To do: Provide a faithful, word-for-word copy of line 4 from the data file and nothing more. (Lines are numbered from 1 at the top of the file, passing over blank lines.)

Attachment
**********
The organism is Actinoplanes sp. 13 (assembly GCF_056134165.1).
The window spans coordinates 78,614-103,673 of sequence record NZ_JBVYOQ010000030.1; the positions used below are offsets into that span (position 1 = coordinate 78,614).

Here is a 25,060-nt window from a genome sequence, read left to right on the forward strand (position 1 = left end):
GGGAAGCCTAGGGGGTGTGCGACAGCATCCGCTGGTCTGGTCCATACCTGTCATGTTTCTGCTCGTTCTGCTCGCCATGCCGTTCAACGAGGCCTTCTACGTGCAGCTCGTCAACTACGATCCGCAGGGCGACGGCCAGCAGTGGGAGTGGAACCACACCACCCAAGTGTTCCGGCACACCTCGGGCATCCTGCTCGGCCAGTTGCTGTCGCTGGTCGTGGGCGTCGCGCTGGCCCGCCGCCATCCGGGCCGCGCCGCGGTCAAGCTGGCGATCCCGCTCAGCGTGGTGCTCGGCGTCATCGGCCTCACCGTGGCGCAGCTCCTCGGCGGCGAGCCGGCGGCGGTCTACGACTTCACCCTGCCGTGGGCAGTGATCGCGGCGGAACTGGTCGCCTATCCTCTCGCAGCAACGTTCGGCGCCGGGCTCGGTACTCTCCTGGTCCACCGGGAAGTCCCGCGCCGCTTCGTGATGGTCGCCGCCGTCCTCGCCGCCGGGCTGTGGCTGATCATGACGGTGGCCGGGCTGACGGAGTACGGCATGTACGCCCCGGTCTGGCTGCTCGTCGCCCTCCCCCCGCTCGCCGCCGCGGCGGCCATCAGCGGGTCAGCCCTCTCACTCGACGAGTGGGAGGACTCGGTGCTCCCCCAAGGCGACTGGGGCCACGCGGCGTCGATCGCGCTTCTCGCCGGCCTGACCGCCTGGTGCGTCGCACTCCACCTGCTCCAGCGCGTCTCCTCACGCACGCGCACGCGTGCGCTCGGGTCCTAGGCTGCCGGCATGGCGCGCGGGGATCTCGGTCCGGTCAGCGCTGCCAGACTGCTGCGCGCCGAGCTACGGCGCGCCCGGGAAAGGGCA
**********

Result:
GGGAAGCCTAGGGGGTGTGCGACAGCATCCGCTGGTCTGGTCCATACCTGTCATGTTTCTGCTCGTTCTGCTCGCCATGCCGTTCAACGAGGCCTTCTACGTGCAGCTCGTCAACTACGATCCGCAGGGCGACGGCCAGCAGTGGGAGTGGAACCACACCACCCAAGTGTTCCGGCACACCTCGGGCATCCTGCTCGGCCAGTTGCTGTCGCTGGTCGTGGGCGTCGCGCTGGCCCGCCGCCATCCGGGCCGCGCCGCGGTCAAGCTGGCGATCCCGCTCAGCGTGGTGCTCGGCGTCATCGGCCTCACCGTGGCGCAGCTCCTCGGCGGCGAGCCGGCGGCGGTCTACGACTTCACCCTGCCGTGGGCAGTGATCGCGGCGGAACTGGTCGCCTATCCTCTCGCAGCAACGTTCGGCGCCGGGCTCGGTACTCTCCTGGTCCACCGGGAAGTCCCGCGCCGCTTCGTGATGGTCGCCGCCGTCCTCGCCGCCGGGCTGTGGCTGATCATGACGGTGGCCGGGCTGACGGAGTACGGCATGTACGCCCCGGTCTGGCTGCTCGTCGCCCTCCCCCCGCTCGCCGCCGCGGCGGCCATCAGCGGGTCAGCCCTCTCACTCGACGAGTGGGAGGACTCGGTGCTCCCCCAAGGCGACTGGGGCCACGCGGCGTCGATCGCGCTTCTCGCCGGCCTGACCGCCTGGTGCGTCGCACTCCACCTGCTCCAGCGCGTCTCCTCACGCACGCGCACGCGTGCGCTCGGGTCCTAGGCTGCCGGCATGGCGCGCGGGGATCTCGGTCCGGTCAGCGCTGCCAGACTGCTGCGCGCCGAGCTACGGCGCGCCCGGGAAAGGGCA